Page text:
In yesterday’s post, I described how Josephina returned to Jhapa District after her basic tailoring course. She is happy with that, but, like Anjali, she and other basic course graduates have the possibility to go into higher training. This takes them to a standard where they are very employable in the big cities, earning a great income as they make quality clothes, including for the international market.

Project launch at the Soroptimist International annual conference in Bournemouth

This weekend’s Soroptimist International of Great Britain and Ireland (SIGBI) Federation annual conference was the setting for the launch of our three-year collaborative project, “Empowering Girls in Nepal”.

Time flies. It is hard to believe that it’s a year since ChoraChori was chosen as the SIGBI charity for the 2019-2022 collaboration “Empowering Girls in Nepal” – see this link. The past few months have been particularly busy as I have worked in collaboration with Soroptimist Project Liaison Officers Helen Murdoch and Rayner Rees (from the Bridgend Club) to get our ducks in a row ready for last Saturday’s launch.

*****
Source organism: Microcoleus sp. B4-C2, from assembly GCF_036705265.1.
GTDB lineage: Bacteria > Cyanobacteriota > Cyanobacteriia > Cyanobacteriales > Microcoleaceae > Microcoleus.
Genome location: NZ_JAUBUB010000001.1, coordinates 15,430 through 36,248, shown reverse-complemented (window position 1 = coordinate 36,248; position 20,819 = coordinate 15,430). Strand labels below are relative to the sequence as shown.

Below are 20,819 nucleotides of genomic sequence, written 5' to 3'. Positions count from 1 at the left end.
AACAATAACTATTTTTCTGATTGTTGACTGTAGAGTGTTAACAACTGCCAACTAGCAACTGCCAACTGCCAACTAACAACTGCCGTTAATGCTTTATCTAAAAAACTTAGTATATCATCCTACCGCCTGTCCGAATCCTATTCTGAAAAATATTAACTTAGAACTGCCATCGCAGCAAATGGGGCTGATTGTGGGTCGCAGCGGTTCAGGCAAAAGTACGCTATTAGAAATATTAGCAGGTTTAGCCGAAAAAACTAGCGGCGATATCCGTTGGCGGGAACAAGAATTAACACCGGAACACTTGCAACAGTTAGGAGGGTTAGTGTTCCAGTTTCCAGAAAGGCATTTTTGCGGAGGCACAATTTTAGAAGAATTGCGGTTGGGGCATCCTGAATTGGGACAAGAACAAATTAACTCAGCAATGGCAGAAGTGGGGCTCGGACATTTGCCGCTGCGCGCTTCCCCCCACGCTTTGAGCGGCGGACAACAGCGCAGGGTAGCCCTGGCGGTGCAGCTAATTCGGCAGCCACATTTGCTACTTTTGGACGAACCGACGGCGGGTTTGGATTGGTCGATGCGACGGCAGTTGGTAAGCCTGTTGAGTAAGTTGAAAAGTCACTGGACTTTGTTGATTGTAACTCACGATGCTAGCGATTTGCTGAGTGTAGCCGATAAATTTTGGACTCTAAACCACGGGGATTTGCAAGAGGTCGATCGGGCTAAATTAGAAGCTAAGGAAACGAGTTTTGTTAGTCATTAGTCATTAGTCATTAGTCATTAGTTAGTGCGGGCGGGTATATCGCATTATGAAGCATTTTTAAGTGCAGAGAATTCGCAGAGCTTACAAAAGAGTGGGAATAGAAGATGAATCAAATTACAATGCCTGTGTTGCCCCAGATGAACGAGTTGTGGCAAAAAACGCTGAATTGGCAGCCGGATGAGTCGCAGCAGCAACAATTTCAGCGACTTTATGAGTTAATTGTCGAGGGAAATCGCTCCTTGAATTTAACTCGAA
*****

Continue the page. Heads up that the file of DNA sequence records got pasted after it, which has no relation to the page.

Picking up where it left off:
Before we came on stage we heard a final presentation from the previous charity, and how together with SIGBI they had raised a staggering £161k in three years for their project in Kenya. The bar has been set very high for our project but we’ll try to surpass that. Our need is great as we try to move our work onto another level, moving up a gear from providing training into creating employment for our girl beneficiaries. Working with our project partners Unity in Health, Gandys Foundation and Her Future Coalition I am confident that we can accomplish that. A core contribution from SIGBI will be the funding of the training of at least 45 girls per year and a new girls’ hostel in Kathmandu.

Our presentation that launched the project went like a dream, thanks to a joint effort with Helen, Rayner and Rojika Maharjan who joined us from ChoraChori-Nepal for this memorable occasion. Our progress can be followed on this dedicated microsite and blog.